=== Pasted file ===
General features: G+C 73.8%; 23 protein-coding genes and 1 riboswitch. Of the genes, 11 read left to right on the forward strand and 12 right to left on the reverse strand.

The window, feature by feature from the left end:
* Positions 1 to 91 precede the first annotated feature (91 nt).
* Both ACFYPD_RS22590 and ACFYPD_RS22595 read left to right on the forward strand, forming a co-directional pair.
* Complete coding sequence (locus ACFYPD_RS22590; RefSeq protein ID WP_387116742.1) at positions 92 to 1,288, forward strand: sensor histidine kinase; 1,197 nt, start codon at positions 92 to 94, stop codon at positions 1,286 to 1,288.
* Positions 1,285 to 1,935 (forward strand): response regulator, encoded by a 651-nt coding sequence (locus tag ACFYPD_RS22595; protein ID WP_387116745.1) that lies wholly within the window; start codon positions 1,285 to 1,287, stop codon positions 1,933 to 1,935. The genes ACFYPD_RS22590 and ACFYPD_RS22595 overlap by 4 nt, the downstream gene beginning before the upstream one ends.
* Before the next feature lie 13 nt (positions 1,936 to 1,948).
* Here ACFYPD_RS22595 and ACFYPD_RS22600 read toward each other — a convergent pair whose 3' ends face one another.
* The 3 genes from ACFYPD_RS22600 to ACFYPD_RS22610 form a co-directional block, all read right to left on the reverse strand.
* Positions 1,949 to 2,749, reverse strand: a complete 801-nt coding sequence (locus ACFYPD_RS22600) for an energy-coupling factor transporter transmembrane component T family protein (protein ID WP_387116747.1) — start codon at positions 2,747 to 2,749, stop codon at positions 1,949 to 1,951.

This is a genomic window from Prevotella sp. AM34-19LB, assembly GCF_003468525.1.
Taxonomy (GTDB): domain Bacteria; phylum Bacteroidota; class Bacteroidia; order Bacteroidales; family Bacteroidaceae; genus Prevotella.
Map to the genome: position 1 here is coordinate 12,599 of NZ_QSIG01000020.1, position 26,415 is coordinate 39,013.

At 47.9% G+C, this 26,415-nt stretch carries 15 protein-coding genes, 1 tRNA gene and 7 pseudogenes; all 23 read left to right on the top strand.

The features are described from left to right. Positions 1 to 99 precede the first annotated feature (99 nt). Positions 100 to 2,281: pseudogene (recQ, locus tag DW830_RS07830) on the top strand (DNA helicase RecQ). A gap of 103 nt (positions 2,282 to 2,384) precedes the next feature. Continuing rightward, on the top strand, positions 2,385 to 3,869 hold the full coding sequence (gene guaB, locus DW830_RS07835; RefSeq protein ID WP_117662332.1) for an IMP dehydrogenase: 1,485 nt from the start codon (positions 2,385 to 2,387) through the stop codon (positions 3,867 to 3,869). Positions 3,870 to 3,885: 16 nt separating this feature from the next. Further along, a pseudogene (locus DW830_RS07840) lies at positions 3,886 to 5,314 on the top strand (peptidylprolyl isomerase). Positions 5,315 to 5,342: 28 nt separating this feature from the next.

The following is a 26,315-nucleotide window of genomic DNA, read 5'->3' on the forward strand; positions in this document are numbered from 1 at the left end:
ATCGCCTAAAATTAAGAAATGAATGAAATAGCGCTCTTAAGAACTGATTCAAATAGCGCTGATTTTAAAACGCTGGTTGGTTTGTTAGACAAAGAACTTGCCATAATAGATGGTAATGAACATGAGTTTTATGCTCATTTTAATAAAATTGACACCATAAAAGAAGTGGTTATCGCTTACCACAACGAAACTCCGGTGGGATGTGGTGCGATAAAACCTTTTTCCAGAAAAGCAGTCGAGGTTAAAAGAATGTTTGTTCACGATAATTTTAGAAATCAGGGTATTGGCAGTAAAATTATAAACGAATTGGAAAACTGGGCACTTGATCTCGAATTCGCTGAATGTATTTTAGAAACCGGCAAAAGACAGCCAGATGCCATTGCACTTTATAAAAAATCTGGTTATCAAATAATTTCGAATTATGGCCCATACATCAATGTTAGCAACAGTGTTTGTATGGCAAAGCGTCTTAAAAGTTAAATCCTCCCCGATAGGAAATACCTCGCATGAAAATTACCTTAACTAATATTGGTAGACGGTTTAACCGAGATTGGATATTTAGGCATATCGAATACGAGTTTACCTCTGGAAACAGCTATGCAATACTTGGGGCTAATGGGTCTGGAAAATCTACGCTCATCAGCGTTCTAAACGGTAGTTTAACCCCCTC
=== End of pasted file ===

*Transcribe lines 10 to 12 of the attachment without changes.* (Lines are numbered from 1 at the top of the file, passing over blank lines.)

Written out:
* Positions 1,949 to 2,749, reverse strand: a complete 801-nt coding sequence (locus ACFYPD_RS22600) for an energy-coupling factor transporter transmembrane component T family protein (protein ID WP_387116747.1) — start codon at positions 2,747 to 2,749, stop codon at positions 1,949 to 1,951.

This is a genomic window from Prevotella sp. AM34-19LB, assembly GCF_003468525.1.
Taxonomy (GTDB): domain Bacteria; phylum Bacteroidota; class Bacteroidia; order Bacteroidales; family Bacteroidaceae; genus Prevotella.